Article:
“Blessed are the peacemakers, for they will be called children of God.” (Matthew 5:9)

For every person who reads this verse, it is vital that they don’t misread the word “peacemaker” as “peacekeeper” instead, because the two words have very different meanings.

I made this error when I first read through this part of the book of Matthew, the Beatitudes, a list of blessings that Christ discussed. At the time, I didn’t think that reading this verse as “Blessed are the peacekeepers” is inaccurate due to a fundamental lack of understanding about the definitions of these two words.

The main difference between “peacekeeper” and “peacemaker” is the goal that the two pursue: the former yearns to keep the status quo, the “peace”, as is, while the latter desires the completion of a goal that results in true peace.

Christ, the best example of a peacemaker, actively challenged the Jewish religious leaders who imposed a legalistic view of God and scripture. Jesus, in his sermons and actions, fought against this interpretation by proving that mercy, instead of rigorously adhering to a set of laws, was what truly mattered in the eyes of His Father. All of this severely angered the Pharisees and Sadducees, who joined together in a plot to have Him killed for teaching things so against their doctrine and what they held dear.

Something important to also remember about Christ is what he said about what He came to bring upon the earth: not “peace”, but a sword:

 

“Do not think that I have come to bring peace to the earth; I have not come to bring peace, but a sword.

For I have come to set a man against his father,

and a daughter against her mother,

and a daughter-in-law against her mother-in-law;

and one’s foes will be members of one’s own household.” (Matthew 10: 34-36)

 

As He states in these verses, choosing to follow God’s ways instead of the ways of the world will inevitably result in conflict with others, even those whom one could never imagine having any conflict with.

One must understand that pursuing God’s justice in this world will always, soon enough, result in many others being offended and angered at that person’s choice to fight against the status quo of the earth. This world is filled with oppression, bigotry and discrimination, and if you choose to fight that alongside God instead of feigning apathy and accepting that evil, then people who adore the status quo instead of abhorring it will turn on you.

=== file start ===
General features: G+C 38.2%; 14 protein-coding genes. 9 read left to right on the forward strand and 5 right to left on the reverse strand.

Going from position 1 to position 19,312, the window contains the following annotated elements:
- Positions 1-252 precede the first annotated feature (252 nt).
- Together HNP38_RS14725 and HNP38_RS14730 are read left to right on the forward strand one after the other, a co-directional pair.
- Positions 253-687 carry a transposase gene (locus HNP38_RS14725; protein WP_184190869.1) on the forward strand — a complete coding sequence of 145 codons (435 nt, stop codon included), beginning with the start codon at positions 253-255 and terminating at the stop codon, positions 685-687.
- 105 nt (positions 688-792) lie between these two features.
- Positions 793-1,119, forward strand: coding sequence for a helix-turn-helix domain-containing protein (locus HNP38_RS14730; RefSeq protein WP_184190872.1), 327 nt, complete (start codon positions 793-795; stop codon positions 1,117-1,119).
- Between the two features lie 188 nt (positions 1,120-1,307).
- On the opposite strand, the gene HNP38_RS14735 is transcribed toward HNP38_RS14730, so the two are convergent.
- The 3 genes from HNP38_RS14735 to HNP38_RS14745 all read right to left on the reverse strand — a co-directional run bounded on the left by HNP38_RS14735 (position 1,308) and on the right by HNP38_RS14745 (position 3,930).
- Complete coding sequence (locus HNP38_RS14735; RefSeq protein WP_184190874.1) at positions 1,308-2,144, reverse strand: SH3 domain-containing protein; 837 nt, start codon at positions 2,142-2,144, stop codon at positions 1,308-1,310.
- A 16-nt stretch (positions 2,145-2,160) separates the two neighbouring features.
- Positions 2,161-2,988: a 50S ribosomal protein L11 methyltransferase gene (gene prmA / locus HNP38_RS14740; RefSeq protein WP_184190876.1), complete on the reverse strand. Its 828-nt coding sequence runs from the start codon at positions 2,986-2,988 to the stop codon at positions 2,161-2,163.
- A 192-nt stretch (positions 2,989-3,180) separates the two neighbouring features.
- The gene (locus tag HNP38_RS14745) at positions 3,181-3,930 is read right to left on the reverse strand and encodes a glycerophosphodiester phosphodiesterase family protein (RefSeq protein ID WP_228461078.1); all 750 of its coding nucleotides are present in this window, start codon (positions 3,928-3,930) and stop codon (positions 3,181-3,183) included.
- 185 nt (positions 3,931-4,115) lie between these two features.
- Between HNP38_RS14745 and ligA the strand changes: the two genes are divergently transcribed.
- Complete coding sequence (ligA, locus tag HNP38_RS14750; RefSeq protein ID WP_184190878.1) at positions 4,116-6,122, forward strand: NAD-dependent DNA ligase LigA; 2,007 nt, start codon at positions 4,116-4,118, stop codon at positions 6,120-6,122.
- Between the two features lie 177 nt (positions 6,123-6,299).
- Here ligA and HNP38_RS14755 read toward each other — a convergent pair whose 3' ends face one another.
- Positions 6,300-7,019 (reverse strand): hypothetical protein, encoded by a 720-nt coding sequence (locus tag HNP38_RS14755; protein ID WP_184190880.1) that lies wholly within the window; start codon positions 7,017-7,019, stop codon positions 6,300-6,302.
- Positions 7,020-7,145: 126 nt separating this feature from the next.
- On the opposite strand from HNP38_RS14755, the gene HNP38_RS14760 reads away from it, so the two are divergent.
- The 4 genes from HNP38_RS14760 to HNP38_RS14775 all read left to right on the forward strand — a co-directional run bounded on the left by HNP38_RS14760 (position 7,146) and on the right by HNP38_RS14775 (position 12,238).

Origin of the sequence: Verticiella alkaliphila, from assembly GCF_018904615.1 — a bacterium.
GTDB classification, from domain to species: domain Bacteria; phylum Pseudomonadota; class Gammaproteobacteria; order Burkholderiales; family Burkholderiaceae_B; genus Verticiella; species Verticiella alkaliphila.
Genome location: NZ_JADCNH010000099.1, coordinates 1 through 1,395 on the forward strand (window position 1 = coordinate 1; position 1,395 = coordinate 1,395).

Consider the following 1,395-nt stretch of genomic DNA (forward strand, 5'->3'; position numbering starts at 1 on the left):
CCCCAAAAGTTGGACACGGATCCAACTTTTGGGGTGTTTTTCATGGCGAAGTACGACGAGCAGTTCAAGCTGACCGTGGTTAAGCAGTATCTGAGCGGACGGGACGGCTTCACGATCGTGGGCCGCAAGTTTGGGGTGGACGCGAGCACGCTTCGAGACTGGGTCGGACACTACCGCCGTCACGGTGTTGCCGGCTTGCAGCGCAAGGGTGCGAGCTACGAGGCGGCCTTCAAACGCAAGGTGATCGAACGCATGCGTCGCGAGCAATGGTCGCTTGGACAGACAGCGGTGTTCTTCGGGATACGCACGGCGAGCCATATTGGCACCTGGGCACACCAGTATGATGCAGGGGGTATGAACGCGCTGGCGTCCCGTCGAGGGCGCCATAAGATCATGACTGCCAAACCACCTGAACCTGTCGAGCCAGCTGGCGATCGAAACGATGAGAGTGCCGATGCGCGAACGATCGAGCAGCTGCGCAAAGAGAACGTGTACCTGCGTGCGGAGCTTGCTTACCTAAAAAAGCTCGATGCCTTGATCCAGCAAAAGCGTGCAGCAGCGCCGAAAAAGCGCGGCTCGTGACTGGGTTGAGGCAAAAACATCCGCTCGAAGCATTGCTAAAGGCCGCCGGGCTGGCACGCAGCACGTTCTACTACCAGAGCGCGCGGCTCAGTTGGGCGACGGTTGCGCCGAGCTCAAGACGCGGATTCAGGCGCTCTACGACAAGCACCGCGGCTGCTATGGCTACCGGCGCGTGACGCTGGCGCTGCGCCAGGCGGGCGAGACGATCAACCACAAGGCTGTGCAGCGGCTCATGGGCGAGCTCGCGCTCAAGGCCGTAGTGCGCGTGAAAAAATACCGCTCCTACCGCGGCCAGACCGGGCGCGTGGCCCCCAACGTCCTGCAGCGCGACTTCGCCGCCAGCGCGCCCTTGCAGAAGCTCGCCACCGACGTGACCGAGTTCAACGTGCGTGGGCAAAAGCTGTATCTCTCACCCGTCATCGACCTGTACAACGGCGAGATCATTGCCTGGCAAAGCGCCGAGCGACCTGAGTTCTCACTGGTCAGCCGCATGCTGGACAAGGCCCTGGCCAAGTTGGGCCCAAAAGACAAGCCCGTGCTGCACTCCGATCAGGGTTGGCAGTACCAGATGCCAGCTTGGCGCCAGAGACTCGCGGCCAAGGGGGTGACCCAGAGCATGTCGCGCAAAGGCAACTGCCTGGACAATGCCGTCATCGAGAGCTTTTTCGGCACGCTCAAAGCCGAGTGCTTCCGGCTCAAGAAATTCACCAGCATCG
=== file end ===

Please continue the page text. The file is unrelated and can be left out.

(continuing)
Even then, you can’t let fear of conflict stop you from pursuing God’s justice for others. As Jesus also said:

 “So have no fear of them; for nothing is covered up that will not be uncovered, and nothing secret that will not become known. What I say to you in the dark, tell in the light; and what you hear whispered, proclaim from the housetops. Do not fear those who kill the body but cannot kill the soul; rather fear him who can destroy both soul and body in hell.” (Matthew 10: 26-28).

It is pointless to be afraid of another human who might want to hurt you for doing what God wills for others.

The peacekeepers will fight to maintain the status quo that they cherish, while the peacemakers will fight for the sake of God’s justice, seeking to overthrow the status quo and all the evil that it entails. You can’t possibly hope to straddle the fence on this issue; you’re either one or the other.

As the battles to end discrimination against all peoples continue, it is vital that all who call themselves children of God strive to be peacemakers and fight against the hatred and evil in this world, rather than accepting it.